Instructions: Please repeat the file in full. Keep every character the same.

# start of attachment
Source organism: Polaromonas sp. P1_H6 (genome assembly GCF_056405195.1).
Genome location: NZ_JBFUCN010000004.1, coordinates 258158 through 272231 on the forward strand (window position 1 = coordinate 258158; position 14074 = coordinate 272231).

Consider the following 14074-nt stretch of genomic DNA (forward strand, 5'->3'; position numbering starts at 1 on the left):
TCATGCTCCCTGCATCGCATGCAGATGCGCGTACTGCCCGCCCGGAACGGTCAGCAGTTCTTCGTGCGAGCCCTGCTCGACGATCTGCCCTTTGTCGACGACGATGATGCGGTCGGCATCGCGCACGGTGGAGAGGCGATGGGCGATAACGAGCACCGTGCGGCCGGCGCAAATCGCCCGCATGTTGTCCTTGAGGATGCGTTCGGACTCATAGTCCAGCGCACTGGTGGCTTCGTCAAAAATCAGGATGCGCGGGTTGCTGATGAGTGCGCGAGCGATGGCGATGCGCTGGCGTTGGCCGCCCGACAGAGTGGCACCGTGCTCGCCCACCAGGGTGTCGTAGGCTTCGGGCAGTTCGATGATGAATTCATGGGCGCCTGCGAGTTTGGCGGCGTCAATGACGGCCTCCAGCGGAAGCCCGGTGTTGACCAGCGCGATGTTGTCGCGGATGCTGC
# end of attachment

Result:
Source organism: Polaromonas sp. P1_H6 (genome assembly GCF_056405195.1).
Genome location: NZ_JBFUCN010000004.1, coordinates 258158 through 272231 on the forward strand (window position 1 = coordinate 258158; position 14074 = coordinate 272231).

Consider the following 14074-nt stretch of genomic DNA (forward strand, 5'->3'; position numbering starts at 1 on the left):
TCATGCTCCCTGCATCGCATGCAGATGCGCGTACTGCCCGCCCGGAACGGTCAGCAGTTCTTCGTGCGAGCCCTGCTCGACGATCTGCCCTTTGTCGACGACGATGATGCGGTCGGCATCGCGCACGGTGGAGAGGCGATGGGCGATAACGAGCACCGTGCGGCCGGCGCAAATCGCCCGCATGTTGTCCTTGAGGATGCGTTCGGACTCATAGTCCAGCGCACTGGTGGCTTCGTCAAAAATCAGGATGCGCGGGTTGCTGATGAGTGCGCGAGCGATGGCGATGCGCTGGCGTTGGCCGCCCGACAGAGTGGCACCGTGCTCGCCCACCAGGGTGTCGTAGGCTTCGGGCAGTTCGATGATGAATTCATGGGCGCCTGCGAGTTTGGCGGCGTCAATGACGGCCTCCAGCGGAAGCCCGGTGTTGACCAGCGCGATGTTGTCGCGGATGCTGC